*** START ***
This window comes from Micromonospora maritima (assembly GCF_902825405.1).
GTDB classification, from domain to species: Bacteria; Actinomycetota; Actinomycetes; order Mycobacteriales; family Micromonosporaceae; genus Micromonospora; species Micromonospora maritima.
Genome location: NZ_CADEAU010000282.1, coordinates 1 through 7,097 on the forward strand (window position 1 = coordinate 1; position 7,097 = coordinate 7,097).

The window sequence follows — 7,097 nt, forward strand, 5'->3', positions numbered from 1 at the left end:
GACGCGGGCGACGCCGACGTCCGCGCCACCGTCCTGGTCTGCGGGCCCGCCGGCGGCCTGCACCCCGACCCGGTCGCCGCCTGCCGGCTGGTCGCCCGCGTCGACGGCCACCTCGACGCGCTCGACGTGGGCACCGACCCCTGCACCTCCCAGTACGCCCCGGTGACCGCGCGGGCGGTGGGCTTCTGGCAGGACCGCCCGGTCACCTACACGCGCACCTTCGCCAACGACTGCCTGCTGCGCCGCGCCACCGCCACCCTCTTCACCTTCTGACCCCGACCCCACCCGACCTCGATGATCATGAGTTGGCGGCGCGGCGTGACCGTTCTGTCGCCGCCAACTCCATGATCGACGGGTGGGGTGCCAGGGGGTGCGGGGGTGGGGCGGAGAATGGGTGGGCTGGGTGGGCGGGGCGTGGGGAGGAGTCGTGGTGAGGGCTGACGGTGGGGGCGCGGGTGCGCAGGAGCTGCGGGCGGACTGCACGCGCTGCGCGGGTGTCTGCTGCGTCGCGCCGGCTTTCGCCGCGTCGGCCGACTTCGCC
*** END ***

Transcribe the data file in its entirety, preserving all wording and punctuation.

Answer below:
This window comes from Micromonospora maritima (assembly GCF_902825405.1).
GTDB classification, from domain to species: Bacteria; Actinomycetota; Actinomycetes; order Mycobacteriales; family Micromonosporaceae; genus Micromonospora; species Micromonospora maritima.
Genome location: NZ_CADEAU010000282.1, coordinates 1 through 7,097 on the forward strand (window position 1 = coordinate 1; position 7,097 = coordinate 7,097).

The window sequence follows — 7,097 nt, forward strand, 5'->3', positions numbered from 1 at the left end:
GACGCGGGCGACGCCGACGTCCGCGCCACCGTCCTGGTCTGCGGGCCCGCCGGCGGCCTGCACCCCGACCCGGTCGCCGCCTGCCGGCTGGTCGCCCGCGTCGACGGCCACCTCGACGCGCTCGACGTGGGCACCGACCCCTGCACCTCCCAGTACGCCCCGGTGACCGCGCGGGCGGTGGGCTTCTGGCAGGACCGCCCGGTCACCTACACGCGCACCTTCGCCAACGACTGCCTGCTGCGCCGCGCCACCGCCACCCTCTTCACCTTCTGACCCCGACCCCACCCGACCTCGATGATCATGAGTTGGCGGCGCGGCGTGACCGTTCTGTCGCCGCCAACTCCATGATCGACGGGTGGGGTGCCAGGGGGTGCGGGGGTGGGGCGGAGAATGGGTGGGCTGGGTGGGCGGGGCGTGGGGAGGAGTCGTGGTGAGGGCTGACGGTGGGGGCGCGGGTGCGCAGGAGCTGCGGGCGGACTGCACGCGCTGCGCGGGTGTCTGCTGCGTCGCGCCGGCTTTCGCCGCGTCGGCCGACTTCGCC